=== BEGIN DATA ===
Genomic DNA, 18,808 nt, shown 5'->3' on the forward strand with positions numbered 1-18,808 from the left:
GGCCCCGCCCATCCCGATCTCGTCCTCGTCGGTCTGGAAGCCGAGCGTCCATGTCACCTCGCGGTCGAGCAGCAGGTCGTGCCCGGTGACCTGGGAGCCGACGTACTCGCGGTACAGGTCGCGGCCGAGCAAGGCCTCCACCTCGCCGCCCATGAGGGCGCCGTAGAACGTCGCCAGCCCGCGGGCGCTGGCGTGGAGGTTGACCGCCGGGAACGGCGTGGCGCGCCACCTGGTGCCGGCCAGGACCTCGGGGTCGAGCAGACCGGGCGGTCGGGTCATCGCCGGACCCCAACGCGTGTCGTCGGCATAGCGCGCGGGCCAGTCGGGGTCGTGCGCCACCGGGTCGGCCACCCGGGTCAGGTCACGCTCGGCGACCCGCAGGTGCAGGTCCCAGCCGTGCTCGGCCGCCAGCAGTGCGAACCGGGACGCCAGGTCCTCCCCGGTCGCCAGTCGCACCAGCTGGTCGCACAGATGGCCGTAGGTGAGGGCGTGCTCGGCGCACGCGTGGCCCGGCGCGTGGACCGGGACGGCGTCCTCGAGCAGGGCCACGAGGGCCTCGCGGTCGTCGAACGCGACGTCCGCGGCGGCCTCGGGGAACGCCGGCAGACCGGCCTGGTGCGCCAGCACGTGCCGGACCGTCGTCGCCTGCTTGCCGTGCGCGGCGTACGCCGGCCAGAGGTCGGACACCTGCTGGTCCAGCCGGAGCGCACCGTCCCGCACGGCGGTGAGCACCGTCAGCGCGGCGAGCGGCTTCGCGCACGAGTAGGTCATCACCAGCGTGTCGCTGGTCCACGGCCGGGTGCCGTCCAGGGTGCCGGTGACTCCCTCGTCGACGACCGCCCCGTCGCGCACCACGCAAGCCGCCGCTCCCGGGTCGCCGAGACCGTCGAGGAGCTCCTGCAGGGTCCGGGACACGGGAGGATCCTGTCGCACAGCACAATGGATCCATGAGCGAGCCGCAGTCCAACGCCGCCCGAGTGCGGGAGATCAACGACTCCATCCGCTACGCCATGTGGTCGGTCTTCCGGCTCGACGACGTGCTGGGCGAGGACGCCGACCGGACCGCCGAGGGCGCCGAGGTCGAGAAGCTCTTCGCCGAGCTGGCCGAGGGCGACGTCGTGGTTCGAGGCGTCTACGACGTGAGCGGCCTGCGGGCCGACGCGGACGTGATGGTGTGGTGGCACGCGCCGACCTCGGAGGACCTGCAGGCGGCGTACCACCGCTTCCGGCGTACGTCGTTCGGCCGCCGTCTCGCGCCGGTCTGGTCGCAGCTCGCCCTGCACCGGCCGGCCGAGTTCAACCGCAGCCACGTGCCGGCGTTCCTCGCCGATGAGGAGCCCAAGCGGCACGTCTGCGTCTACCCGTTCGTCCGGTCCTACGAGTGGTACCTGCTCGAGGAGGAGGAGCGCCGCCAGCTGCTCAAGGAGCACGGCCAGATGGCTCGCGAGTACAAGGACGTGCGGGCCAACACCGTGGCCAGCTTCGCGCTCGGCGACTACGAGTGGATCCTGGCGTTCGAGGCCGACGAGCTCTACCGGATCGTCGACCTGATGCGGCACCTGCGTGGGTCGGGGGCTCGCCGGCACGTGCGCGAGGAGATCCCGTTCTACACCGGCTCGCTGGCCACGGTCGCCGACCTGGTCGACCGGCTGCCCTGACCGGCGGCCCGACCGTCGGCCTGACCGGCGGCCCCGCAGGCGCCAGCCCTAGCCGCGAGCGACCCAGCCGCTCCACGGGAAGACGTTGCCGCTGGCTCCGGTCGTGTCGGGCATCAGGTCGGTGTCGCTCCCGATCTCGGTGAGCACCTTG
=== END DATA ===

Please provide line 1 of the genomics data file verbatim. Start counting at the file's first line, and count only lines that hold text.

Genomic DNA, 18,808 nt, shown 5'->3' on the forward strand with positions numbered 1-18,808 from the left: